A 10.10-carat blue diamond, the largest of its kind ever to appear at auction, is expected to fetch up to £25 million at auction in Hong Kong next month

The De Beers Millennium Jewel 4 may not have the catchiest name in the history of record-breaking diamonds, but it certainly has an exciting back story. The 10.10-carat, oval, Internally Flawless, Fancy Vivid blue diamond was part of the Millennium Jewels collection, unveiled by De Beers in 2000 to commemorate the millennium, and displayed at London’s Millennium Dome. It, along with the 11 other rare stones in the collection (10 other blue diamonds and one 203.04-carat colourless diamond), was the target of an attempted multi-million pound robbery in November 2000, which was foiled by the Metropolitan Police. A gang of thieves had planned to ram-raid the exhibition and escape down the Thames in a speedboat, taking an estimated £350 million of diamonds with them. Thanks to a police tip-off, the gang was arrested as they attempted the raid and later received prison sentences.

The Millennium blue diamonds, which vary in size and cut but all originate from South Africa’s renowned Cullinan Mine, were later sold (De Beers still owns the Millennium Star, the collection’s 203.04-carat centrepiece) and only one of them has been auctioned on the open market since: a 5.16-carat pear-shaped blue diamond which sold for $6.4 million at Sotheby’s Hong Kong in April 2010.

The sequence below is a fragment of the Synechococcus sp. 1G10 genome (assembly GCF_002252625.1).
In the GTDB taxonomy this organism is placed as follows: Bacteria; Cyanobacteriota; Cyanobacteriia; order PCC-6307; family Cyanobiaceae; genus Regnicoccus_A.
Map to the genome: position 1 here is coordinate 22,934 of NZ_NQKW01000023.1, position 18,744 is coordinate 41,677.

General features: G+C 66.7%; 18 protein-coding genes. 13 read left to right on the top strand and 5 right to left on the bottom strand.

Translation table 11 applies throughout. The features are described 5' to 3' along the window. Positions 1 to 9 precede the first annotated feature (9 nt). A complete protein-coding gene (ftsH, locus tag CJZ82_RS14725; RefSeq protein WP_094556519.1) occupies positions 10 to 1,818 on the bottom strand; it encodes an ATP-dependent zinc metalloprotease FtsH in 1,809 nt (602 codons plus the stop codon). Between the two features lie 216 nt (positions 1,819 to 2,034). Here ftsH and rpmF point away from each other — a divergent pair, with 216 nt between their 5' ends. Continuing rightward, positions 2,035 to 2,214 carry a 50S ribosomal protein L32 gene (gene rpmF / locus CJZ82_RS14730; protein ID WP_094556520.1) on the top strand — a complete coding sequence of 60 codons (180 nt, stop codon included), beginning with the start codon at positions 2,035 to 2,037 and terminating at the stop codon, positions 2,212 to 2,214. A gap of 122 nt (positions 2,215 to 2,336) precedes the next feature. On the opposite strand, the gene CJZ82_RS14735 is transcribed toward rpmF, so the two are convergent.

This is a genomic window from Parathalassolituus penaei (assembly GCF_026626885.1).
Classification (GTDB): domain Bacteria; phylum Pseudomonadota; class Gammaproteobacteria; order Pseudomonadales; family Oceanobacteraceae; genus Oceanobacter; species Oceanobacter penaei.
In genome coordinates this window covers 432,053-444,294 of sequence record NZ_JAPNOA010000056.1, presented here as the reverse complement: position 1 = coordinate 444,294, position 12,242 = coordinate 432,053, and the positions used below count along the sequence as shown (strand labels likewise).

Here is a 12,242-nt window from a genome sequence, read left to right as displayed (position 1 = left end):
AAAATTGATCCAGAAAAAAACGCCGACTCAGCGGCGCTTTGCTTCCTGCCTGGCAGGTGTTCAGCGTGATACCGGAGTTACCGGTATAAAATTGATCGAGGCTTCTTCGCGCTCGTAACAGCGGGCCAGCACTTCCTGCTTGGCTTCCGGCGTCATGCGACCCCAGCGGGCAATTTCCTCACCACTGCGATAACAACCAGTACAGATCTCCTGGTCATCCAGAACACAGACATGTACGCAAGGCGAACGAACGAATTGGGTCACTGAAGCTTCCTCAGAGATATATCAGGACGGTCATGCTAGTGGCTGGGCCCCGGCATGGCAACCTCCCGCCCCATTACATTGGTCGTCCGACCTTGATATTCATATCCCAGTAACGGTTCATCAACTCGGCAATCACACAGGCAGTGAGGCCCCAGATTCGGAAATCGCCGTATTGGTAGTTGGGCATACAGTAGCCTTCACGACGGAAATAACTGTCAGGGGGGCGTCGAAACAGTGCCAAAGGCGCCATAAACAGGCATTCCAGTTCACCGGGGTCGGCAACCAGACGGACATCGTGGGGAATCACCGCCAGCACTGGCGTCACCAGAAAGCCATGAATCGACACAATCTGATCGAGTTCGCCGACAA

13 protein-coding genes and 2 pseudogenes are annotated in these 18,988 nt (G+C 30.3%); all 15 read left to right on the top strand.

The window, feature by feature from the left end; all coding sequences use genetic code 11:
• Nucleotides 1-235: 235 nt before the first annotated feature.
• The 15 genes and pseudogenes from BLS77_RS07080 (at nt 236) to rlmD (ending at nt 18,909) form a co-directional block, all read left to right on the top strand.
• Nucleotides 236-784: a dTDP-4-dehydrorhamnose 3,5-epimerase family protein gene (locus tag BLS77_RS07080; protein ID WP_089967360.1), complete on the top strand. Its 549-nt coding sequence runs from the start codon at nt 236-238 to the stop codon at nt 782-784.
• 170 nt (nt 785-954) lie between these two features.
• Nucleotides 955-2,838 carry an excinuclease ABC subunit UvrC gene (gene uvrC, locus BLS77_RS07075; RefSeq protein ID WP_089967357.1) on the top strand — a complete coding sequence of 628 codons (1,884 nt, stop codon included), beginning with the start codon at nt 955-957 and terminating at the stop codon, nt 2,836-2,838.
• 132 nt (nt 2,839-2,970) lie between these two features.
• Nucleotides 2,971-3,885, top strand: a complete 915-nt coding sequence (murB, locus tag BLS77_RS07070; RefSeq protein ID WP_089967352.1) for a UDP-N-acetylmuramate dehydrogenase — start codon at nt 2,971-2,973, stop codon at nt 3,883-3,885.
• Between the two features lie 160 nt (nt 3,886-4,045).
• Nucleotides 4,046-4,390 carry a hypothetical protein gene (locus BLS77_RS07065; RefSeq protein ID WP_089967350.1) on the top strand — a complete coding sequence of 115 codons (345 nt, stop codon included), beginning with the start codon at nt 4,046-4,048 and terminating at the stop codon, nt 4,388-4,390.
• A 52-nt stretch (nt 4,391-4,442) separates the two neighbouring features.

The Millennium Jewel 4, which is set to be auctioned at Sotheby’s Hong Kong on April 5th, is the largest oval fancy vivid blue diamond ever to appear at auction. While it is unlikely to surpass the 12.03-carat Blue Moon of Josephine blue diamond – which sold to billionaire Hong Kong businessman Joseph Lau for $48.4 million at Sotheby’s Geneva in November, becoming the most expensive gemstone ever sold at auction in the process – the De Beers Millennium Jewel 4 carries an estimate of $30-35 million (£21-25 million). Its price tag is due to the combination of rarity and quality that saw the stone included in the prestigious Millennium collection in the first place.

“Blue diamonds of any intensity of colour are amongst the rarest of all gems. Highly saturated blue diamonds over 10 carats combined with an Internally Flawless clarity grade are extremely rare,” says Tom Moses, the GIA’s executive vice president and chief research and laboratory officer.

“Over the years Sotheby’s has had the honour to bring to the market many important coloured diamonds, including the Blue Moon of Josephine that set the world auction record for any diamond,” commented Quek Chin Yeow, Sotheby’s deputy chairman, Asia, and chairman of International Jewellery, Asia. “The market for coloured diamonds has gone from strength to strength and this spring we are thrilled to present the De Beers Millennium Jewel 4. Fifteen years ago I had the great opportunity of seeing this magnificent stone for the first time and it is an absolute delight now to have it in one’s hand, to admire it again and to offer it for auction in Asia. This beautiful blue stone combining nature’s rare beauty, superlative colour, unusual shape and illustrious provenance offers yet another wonderful collecting opportunity for connoisseurs worldwide.”

The stone was unveiled in London and now embarks on a tour of Geneva, Singapore, Taipei and Hong Kong before being put under the hammer at the Sotheby’s Hong Kong Magnificent Jewels and Jadeite sale in April.

Source: The Telegraph     Photo: sothebys.com

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